Although ocean water near the West Coast of the United States is cooler than ocean water near the East Coast, why do the coastal western states stay relatively warm in the winter while the southeastern states sometimes get very cold?
Allegiance R. H. Yahweh
St. Louis, Missouri
I took the month of February as an example. I compared February mean sea-surface temperatures off the California coast with that off the East Coast south of 35° latitude. West Coast waters are about 8–10°F cooler than East Coast waters at the same latitude, south of 35°. Yet the February mean temperatures in the Southeast coastal states are a few degrees lower than in California. And it is certainly true that the Southeast is subject to cold-air outbreaks from Canada, whereas California is seldom affected.
There are two reasons for this: the prevailing winds and the topography. Before I elaborate, permit a short digression on surface warming and cooling. You can put a lot of solar energy into the ocean, but its temperature doesn't change much because solar energy is absorbed through a depth of many meters, and breaking waves mix warm surface water with cooler water below. Over land, for the same solar energy input at the surface, the ground warms much more quickly than a large body of water because soil and rock are very inefficient at conducting energy downward. All of the incoming solar energy is absorbed very near the surface.
The ocean surface doesn't cool as quickly at night as the ground does. The entire Earth's surface, land and sea, radiates energy to the sky 24 hours a day. At night, when there is no solar input, the surface usually cools. The cooling is confined to the immediate surface on land. Not so with water. At 4°C (39°F), water reaches its maximum density. As the temperature rises from there, density decreases. Thus, at temperatures above 4°C, surface cooling creates denser water on top of less dense water. The denser surface water sinks, so the energy loss at the surface quickly propagates below the surface, unlike the situation on land. This explains why the daily (and seasonal) excursions of temperature are much greater over land than over the ocean.
The prevailing wind is the first reason why the Southeast states are colder in winter than California. From the Northwest Territories to Manitoba, the snow-covered Canadian plains are a source region for cold air masses in winter. Atmospheric winds in winter normally blow from the west or northwest. In the latter case, the wind can steer cold Canadian air all the way to the Gulf and Atlantic coastlines. By contrast, prevailing winds bring air from the Pacific Ocean into California during most of the winter. Air with a long trajectory over water tends to acquire a temperature close to that of the water. That's why the temperature swings along the West Coast are much smaller than along the East Coast in winter. The nearly constant-temperature ocean supplies air to the West Coast most of the time, whereas the Canadian land mass supplies cold air to the southeast coast periodically, having the effect of lowering the mean winter temperature.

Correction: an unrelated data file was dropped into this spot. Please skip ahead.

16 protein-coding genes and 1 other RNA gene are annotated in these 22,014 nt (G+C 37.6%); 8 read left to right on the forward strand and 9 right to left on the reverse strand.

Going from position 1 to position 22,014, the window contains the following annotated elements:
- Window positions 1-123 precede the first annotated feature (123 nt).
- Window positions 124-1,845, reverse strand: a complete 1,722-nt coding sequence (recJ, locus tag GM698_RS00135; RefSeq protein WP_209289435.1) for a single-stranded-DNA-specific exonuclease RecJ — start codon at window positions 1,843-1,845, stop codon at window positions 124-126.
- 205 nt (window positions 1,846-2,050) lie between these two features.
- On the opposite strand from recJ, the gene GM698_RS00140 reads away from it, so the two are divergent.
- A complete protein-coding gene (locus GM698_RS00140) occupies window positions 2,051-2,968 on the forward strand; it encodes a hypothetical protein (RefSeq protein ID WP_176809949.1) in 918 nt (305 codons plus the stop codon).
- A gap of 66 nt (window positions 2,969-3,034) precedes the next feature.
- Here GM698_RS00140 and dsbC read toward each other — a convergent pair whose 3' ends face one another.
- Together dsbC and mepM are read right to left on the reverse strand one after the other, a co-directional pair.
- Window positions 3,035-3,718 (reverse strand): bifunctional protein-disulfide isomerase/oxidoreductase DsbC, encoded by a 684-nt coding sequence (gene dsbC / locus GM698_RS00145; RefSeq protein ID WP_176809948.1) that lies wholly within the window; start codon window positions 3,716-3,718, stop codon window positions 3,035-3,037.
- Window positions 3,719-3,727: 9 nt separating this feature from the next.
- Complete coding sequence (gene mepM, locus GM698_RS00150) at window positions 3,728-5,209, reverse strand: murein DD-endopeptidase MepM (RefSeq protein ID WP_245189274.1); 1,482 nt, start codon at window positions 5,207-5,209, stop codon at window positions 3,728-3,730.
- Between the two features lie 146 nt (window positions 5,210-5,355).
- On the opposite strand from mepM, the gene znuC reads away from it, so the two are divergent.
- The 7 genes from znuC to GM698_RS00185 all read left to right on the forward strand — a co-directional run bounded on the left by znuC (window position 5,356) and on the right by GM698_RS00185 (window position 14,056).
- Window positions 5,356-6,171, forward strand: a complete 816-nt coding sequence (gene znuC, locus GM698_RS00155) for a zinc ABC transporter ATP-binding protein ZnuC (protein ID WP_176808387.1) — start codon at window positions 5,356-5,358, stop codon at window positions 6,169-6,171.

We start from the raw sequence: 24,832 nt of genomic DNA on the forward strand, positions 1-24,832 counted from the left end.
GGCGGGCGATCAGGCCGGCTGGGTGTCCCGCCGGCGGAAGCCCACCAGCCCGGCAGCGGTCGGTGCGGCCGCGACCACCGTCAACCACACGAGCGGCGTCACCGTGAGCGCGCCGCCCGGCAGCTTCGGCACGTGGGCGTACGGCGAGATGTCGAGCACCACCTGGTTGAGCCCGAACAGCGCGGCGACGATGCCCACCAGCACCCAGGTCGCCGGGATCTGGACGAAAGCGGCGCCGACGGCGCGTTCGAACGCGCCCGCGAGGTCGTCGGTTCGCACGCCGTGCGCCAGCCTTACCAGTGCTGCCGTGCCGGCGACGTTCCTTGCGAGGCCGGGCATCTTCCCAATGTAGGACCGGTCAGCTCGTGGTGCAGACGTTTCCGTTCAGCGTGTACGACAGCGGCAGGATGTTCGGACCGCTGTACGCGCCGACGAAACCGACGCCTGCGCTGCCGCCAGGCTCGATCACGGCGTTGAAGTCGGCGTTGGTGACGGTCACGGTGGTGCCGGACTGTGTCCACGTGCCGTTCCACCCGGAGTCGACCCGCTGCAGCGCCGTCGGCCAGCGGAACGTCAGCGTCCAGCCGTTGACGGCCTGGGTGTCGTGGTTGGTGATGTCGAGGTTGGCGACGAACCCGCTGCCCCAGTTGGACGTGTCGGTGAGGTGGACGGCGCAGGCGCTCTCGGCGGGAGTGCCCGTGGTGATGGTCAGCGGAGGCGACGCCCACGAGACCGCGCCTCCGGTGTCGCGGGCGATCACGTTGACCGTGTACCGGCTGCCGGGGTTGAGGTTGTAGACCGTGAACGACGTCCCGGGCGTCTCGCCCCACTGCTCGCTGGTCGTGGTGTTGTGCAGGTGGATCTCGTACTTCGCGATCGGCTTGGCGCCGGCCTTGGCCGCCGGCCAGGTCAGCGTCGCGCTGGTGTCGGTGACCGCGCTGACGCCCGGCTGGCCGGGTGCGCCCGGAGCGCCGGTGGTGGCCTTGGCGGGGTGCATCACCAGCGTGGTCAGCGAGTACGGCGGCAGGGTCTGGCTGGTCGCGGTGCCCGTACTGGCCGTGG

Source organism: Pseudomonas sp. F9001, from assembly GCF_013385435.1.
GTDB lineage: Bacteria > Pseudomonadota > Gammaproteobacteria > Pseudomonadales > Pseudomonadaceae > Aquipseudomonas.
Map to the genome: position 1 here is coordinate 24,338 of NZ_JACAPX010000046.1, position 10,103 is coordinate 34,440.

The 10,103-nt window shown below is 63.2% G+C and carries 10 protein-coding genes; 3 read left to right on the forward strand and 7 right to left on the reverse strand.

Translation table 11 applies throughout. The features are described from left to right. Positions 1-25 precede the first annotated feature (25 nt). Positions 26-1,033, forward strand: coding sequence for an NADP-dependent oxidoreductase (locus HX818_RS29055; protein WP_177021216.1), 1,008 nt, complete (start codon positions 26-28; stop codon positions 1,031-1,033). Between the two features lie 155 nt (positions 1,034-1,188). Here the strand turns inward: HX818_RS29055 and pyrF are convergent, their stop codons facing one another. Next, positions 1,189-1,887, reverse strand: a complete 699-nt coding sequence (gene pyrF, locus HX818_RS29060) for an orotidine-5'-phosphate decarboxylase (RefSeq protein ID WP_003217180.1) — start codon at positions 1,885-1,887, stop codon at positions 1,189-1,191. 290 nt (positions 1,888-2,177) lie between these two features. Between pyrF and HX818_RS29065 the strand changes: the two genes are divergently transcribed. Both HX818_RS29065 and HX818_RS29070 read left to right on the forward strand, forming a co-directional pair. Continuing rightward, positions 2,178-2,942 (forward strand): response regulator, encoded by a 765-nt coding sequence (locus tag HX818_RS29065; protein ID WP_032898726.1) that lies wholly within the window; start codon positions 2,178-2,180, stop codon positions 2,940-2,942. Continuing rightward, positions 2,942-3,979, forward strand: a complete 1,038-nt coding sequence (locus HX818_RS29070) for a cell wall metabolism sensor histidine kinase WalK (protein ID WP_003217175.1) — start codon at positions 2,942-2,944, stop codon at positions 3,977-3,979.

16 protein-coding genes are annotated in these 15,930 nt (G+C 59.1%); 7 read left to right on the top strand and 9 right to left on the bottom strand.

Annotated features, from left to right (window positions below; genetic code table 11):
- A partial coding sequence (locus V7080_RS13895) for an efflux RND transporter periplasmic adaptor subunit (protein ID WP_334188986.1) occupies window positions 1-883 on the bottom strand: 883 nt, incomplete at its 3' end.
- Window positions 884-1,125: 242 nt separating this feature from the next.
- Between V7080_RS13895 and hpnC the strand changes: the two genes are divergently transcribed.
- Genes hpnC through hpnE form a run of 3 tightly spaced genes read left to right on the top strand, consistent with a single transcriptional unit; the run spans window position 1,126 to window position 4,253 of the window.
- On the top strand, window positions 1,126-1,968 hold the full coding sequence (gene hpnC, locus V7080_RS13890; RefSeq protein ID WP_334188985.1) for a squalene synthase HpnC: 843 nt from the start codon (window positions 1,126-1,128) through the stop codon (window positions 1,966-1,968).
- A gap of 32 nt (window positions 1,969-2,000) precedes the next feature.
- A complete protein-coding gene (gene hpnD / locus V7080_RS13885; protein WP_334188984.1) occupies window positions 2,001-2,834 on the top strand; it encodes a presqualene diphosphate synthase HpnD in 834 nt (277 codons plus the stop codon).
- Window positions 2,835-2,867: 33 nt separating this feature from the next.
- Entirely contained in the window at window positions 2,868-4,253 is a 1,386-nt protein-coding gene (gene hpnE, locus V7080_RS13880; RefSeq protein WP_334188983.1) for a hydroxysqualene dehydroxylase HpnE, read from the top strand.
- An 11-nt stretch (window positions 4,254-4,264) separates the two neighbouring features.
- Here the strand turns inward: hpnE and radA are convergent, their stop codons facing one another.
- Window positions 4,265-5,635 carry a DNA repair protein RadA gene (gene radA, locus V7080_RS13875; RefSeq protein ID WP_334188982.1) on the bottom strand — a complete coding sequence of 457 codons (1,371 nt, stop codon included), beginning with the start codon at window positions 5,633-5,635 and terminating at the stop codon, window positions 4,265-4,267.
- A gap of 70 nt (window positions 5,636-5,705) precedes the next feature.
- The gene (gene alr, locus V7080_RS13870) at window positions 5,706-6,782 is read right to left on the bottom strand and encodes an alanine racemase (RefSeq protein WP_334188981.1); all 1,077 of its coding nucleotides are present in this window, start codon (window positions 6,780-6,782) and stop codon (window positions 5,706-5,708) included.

The second reason for less variability of West Coast temperatures in winter are the mountain ranges of western North America. Cold air masses are dense, usually a few thousand feet deep, rarely 10,000 feet deep. Like water, these cold air masses seek lower ground and tend to pool in topographical basins. Thus, when they move southeast from Canada into the United States, they seldom cross the Continental Divide. The mountain barriers shunt them across the northern and central Great Plains and prevent them from invading California or the Southwest United States.
What about the northern coastal states? In winter, the water off the mid-Atlantic and New England coasts is colder than off the Oregon–Washington coast. But the sea surface temperature differences don't explain the much larger differences (up to 20°F) in mean winter temperatures at both ends of the country north of 35° latitude. It's much colder in the East. Again, it's a matter of the prevailing wind bringing comparatively mild Pacific air onto the Oregon–Washington coast but dragging cold Canadian air off the mid-Atlantic and New England coastlines most of the time.
For quite some time, it has seemed to me that we have had more wind—not just separate events but more day-to-day wind. I live in northwest Kentucky. I've commented on this to others, and they agree with me. But this is not just local. I am a Ham Radio operator and find that others outside my area have the same impression. Could this be an indication of La Niña or climate change?
A real upward trend in surface wind speed would be related to increasing average pressure gradients, caused by greater differences in pressure between the centers of highs and lows on the weather map. In the mid-latitude United States, this occurs every winter as the jet stream strengthens, the storm track invigorates, and the alternation between highs and lows becomes more frequent. The opposite occurs each summer. High winds in summer are usually short-lived, caused by thunderstorms and, once in awhile, a land-falling hurricane, but this wouldn't affect the annual average wind speed as much as strong low-pressure systems that spread windy weather over thousands of miles as they cross the country.